pattern recognition based on zlib

Here is a simple example of a pattern recognition algorithm based on the text string compression routine zlib. Thanks to James Jack for useful discussions and coding the NCD and CDM functions, and to Quantopian for enabling zlib.

For those interested in doing an intellectual "deep dive" into the topic, a starting point is:

Ming Li; Xin Chen; Xin Li; Bin Ma; Vitanyi, P.M.B.; , "The similarity metric,"
Information Theory, IEEE Transactions on , vol.50, no.12, pp. 3250- 3264, Dec. 2004
http://homepages.cwi.nl/~paulv/papers/similarity.pdf

Clone Algorithm
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Backtest from to with initial capital ( data)
Custom data:
Total Returns
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Alpha
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Beta
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Sharpe
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Sortino
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Information Ratio
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Benchmark Returns
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Volatility
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Max Drawdown
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Returns 1 Month 3 Month 6 Month 12 Month
Alpha 1 Month 3 Month 6 Month 12 Month
Beta 1 Month 3 Month 6 Month 12 Month
Sharpe 1 Month 3 Month 6 Month 12 Month
Sortino 1 Month 3 Month 6 Month 12 Month
Information Ratio 1 Month 3 Month 6 Month 12 Month
Volatility 1 Month 3 Month 6 Month 12 Month
Max Drawdown 1 Month 3 Month 6 Month 12 Month
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There was a runtime error.
2 responses

I ran the algorithm on SPY & SH (S&P 500 ETF & S&P 500 short ETF, respectively). Sample output, with X & Y representing the coded prices (relative to their respective moving averages) over a 30-day trailing window:

2012-02-23handle_data:53INFO----------------------------------  
2012-02-23handle_data:54INFO X: 000000000000000011111111111111  
2012-02-23handle_data:55INFO Y: 111111111111111100000000000000  
2012-02-23handle_data:56INFO----------------------------------  
2012-02-23handle_data:57INFO NCD: 0.142857142857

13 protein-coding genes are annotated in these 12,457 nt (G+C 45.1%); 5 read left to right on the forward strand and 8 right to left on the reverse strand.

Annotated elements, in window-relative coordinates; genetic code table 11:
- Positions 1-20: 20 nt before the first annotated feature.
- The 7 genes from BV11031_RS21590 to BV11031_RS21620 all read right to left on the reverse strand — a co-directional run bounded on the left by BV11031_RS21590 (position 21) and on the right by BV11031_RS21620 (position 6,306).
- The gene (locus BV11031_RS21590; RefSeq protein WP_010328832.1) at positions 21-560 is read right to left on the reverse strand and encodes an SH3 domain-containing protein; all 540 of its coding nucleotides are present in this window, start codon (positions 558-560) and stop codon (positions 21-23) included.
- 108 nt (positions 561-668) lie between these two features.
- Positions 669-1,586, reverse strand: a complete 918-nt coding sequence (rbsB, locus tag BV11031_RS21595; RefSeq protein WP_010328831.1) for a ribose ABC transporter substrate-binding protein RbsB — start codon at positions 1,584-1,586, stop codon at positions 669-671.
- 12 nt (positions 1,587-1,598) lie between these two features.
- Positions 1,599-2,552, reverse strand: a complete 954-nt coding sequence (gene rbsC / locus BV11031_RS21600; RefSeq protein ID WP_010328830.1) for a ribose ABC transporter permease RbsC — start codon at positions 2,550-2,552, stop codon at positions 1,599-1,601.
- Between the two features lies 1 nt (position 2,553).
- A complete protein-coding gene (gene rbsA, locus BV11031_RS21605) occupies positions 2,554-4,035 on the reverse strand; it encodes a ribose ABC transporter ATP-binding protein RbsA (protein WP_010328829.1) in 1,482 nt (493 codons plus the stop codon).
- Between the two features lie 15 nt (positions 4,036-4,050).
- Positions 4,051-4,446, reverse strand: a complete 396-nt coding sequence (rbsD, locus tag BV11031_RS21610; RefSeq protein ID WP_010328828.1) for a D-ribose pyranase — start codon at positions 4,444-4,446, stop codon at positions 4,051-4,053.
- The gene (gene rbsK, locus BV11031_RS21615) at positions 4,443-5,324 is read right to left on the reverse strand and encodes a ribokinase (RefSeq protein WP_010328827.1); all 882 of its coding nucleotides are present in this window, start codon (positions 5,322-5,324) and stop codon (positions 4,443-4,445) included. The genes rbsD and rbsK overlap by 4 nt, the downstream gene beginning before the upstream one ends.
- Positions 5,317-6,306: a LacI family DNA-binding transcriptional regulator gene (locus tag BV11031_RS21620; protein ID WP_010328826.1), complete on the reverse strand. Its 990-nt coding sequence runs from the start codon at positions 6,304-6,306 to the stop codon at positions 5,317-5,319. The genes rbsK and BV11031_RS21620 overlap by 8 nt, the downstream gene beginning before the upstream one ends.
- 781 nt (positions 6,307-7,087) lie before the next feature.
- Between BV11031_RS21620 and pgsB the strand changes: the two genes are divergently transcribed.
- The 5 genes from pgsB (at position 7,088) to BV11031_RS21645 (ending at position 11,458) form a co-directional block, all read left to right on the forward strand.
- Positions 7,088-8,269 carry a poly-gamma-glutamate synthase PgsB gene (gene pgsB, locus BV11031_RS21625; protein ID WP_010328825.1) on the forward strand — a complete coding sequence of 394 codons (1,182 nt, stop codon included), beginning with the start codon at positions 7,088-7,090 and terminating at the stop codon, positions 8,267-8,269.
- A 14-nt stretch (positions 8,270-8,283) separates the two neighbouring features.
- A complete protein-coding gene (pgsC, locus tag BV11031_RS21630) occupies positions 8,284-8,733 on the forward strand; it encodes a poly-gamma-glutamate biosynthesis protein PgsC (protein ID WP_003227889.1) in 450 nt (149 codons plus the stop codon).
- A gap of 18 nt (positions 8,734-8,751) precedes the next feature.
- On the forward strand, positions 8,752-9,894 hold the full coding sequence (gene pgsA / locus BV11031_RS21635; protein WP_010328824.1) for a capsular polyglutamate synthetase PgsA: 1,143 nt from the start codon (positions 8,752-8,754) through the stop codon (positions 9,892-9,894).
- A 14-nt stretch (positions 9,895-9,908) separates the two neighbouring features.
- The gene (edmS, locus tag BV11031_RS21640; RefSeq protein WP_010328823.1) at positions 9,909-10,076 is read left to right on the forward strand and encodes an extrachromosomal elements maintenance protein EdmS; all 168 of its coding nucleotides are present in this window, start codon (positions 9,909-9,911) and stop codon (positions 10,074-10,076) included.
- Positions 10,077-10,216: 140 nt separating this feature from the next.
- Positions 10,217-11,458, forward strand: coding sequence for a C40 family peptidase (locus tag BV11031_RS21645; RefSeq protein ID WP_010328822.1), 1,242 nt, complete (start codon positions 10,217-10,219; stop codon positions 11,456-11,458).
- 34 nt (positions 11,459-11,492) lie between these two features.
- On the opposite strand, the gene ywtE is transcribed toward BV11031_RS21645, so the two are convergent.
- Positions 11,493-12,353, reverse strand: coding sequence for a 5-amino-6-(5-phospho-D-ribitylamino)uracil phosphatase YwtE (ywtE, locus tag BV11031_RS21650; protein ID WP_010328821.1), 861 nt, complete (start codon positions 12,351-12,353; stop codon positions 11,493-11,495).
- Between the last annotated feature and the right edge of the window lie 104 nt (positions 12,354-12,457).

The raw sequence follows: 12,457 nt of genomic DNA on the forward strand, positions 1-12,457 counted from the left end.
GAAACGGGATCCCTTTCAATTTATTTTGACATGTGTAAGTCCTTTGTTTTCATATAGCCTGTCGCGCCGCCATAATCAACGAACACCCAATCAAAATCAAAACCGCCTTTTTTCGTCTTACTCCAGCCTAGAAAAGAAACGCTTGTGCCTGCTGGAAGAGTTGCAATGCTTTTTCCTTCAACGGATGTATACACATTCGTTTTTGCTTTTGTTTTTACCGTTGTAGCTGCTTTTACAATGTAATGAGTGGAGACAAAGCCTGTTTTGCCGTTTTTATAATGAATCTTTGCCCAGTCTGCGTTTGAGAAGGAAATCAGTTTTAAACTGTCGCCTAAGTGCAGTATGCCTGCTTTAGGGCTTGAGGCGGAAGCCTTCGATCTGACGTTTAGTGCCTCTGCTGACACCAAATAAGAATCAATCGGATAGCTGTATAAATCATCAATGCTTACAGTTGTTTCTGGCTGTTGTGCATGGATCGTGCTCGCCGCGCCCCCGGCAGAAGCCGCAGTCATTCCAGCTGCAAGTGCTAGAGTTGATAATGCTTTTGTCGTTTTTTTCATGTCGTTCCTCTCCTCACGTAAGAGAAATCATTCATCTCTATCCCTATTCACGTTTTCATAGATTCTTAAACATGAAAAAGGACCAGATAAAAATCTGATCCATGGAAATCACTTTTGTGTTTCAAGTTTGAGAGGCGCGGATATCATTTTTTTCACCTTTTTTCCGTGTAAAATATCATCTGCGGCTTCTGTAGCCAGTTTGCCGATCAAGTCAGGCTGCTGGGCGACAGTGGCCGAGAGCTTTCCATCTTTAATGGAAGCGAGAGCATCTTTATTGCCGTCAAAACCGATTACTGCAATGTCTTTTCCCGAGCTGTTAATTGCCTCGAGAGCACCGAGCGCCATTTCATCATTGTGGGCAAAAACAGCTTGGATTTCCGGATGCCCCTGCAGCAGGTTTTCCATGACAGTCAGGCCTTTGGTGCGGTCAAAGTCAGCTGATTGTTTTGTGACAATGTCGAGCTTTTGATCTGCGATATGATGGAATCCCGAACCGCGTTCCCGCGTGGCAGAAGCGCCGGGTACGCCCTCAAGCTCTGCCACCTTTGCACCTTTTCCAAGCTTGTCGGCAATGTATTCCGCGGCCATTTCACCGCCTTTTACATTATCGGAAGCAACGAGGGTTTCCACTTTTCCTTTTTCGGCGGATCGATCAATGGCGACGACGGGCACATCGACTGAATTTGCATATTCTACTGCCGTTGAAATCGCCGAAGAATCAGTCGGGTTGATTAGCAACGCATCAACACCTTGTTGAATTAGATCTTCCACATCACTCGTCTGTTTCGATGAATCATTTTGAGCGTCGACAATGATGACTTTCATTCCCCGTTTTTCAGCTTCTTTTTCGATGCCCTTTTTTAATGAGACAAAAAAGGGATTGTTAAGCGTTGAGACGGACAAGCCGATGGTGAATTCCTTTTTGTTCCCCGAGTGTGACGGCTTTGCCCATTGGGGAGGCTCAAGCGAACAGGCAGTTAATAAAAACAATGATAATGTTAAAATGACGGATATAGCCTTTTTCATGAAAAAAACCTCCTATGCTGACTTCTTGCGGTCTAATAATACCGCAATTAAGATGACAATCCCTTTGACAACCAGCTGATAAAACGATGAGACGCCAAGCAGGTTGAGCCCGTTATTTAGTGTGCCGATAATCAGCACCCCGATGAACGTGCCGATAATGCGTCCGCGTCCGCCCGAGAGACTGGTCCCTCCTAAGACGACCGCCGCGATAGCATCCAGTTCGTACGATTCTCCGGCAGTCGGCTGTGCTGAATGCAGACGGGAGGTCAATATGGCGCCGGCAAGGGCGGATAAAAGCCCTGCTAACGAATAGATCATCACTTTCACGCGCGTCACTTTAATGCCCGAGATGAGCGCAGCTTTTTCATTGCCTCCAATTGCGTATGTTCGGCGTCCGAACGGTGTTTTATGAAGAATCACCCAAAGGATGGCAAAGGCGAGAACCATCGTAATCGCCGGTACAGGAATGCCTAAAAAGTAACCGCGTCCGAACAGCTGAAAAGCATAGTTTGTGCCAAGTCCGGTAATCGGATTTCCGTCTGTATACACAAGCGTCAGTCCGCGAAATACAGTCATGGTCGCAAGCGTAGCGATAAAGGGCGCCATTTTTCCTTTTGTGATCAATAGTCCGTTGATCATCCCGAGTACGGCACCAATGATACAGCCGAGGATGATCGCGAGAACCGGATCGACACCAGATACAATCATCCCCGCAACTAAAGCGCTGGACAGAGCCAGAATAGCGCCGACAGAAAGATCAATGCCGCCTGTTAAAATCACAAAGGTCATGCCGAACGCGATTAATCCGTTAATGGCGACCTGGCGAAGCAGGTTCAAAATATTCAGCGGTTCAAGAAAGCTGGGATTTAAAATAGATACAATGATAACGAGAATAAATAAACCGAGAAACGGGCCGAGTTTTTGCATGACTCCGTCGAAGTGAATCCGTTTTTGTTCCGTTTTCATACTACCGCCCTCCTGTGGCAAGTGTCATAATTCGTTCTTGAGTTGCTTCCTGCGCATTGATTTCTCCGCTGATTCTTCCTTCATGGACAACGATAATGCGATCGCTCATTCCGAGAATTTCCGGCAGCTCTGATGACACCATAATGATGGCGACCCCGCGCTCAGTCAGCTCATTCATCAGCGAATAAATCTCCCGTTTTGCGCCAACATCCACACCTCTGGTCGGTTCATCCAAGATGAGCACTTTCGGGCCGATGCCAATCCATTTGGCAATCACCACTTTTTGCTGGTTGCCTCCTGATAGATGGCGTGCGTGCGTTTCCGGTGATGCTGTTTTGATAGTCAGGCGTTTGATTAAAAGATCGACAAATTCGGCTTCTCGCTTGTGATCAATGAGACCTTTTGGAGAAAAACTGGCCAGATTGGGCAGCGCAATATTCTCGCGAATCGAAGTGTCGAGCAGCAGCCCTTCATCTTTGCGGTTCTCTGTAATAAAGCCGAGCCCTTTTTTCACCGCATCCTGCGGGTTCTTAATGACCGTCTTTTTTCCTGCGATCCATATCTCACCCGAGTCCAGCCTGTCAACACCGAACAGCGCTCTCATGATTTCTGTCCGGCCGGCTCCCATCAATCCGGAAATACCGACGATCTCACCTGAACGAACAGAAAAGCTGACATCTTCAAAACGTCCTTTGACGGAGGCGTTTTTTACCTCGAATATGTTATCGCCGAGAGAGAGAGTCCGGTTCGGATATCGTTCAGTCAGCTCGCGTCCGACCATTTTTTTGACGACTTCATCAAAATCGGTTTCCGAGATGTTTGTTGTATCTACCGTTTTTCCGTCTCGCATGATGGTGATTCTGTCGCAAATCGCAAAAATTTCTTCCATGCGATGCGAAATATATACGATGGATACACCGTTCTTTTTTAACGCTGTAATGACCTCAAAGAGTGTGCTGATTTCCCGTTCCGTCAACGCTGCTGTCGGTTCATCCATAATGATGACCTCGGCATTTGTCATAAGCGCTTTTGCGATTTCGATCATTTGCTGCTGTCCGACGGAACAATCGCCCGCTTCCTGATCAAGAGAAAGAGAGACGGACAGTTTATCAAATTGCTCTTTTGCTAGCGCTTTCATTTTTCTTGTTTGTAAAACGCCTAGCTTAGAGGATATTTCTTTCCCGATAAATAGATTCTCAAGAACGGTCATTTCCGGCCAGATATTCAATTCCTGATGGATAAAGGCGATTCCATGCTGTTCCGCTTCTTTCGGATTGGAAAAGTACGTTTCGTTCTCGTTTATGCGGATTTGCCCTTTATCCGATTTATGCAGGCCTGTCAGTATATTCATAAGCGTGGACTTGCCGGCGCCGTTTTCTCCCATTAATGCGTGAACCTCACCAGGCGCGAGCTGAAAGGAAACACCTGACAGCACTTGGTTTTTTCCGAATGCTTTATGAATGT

2012-02-23handle_data:58INFO CDM: 0.571428571429  
2012-02-23handle_data:59INFO----------------------------------  

One might have expected NCD & CDM both to be ~ 1 (indicating a high degree of dissimilarity). Instead, both indicate a relatively high similarity between SPY & SH (NCD << 1 & CDM ~ 0.5). The interpretation, I think, is that SPY & SH (as coded) have the same information content. For example, if I am given the SPY time series, I can predict the SH time series (so long as I know that it moves in the opposite direction). I obtain a similar result for the pair SPY & IVV, which move in the same direction.

Clone Algorithm
47
Loading...
Backtest from to with initial capital ( data)
Custom data:
Total Returns
--
Alpha
--
Beta
--
Sharpe
--
Sortino
--
Information Ratio
--
Benchmark Returns
--
Volatility
--
Max Drawdown
--
Returns 1 Month 3 Month 6 Month 12 Month
Alpha 1 Month 3 Month 6 Month 12 Month
Beta 1 Month 3 Month 6 Month 12 Month
Sharpe 1 Month 3 Month 6 Month 12 Month
Sortino 1 Month 3 Month 6 Month 12 Month
Information Ratio 1 Month 3 Month 6 Month 12 Month
Volatility 1 Month 3 Month 6 Month 12 Month
Max Drawdown 1 Month 3 Month 6 Month 12 Month
This backtest was created using an older version of the backtester. Please re-run this backtest to see results using the latest backtester. Learn more about the recent changes.
There was a runtime error.

Hi Grant, I think I better start with RSquared, as it's something I should be able to understand easily, and is pretty straight forward. For example, SH vs SPY has a RSquared above 0.9, which is consistent with them being mirrors of eachother.